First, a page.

Posted by Ivan Fratric, Project Zero
With Windows 10 Creators Update, Microsoft introduced a new security mitigation in Microsoft Edge: Arbitrary Code Guard (ACG). When ACG is applied to a Microsoft Edge Content Process, it makes it impossible to allocate new executable memory within a process or modify existing executable memory. The goal of this is to make it more difficult for an attacker who already gained some capabilities in the browser’s Content Process to execute arbitrary code.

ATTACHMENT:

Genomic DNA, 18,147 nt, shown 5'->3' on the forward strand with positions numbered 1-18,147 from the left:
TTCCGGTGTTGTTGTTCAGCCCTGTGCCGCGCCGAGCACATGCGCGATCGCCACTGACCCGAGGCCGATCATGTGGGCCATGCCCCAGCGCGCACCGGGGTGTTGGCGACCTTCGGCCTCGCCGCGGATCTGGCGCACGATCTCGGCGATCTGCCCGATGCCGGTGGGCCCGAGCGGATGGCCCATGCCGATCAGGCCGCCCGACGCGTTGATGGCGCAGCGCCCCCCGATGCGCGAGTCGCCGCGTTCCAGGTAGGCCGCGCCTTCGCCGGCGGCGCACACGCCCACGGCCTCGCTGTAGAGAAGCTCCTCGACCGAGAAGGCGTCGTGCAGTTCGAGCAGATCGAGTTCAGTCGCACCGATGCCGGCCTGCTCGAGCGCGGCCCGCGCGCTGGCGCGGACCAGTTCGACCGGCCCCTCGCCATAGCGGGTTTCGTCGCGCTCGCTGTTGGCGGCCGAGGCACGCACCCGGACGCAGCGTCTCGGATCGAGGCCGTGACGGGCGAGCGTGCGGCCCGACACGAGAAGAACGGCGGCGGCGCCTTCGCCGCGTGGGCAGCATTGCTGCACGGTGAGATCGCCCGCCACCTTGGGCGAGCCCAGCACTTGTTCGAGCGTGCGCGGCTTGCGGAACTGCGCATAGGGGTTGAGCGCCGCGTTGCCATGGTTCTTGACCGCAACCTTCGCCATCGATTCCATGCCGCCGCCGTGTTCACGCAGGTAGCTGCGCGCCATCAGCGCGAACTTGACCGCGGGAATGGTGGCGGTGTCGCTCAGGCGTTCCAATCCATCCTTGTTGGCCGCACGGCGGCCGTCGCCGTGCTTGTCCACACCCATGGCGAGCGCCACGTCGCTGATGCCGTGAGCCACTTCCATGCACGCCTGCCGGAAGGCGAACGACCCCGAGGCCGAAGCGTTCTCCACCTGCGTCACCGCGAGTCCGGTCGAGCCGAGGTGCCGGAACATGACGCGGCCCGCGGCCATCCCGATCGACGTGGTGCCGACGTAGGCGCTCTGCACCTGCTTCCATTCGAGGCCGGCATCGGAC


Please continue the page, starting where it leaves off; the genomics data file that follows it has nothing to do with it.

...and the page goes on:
We analyzed ACG and tried to answer the question of how useful this mitigation is going to be in preventing an attacker from exploiting Microsoft Edge. Additionally, we examined the implementation of the JIT server and uncovered multiple issues in it (that have been fixed at the time of publishing this). While the paper focuses on Microsoft Edge, we believe that any other attempt to implement out-of-process JIT would encounter similar problems. Thus we hope that this work would be useful for other vendors who might consider employing similar mitigations.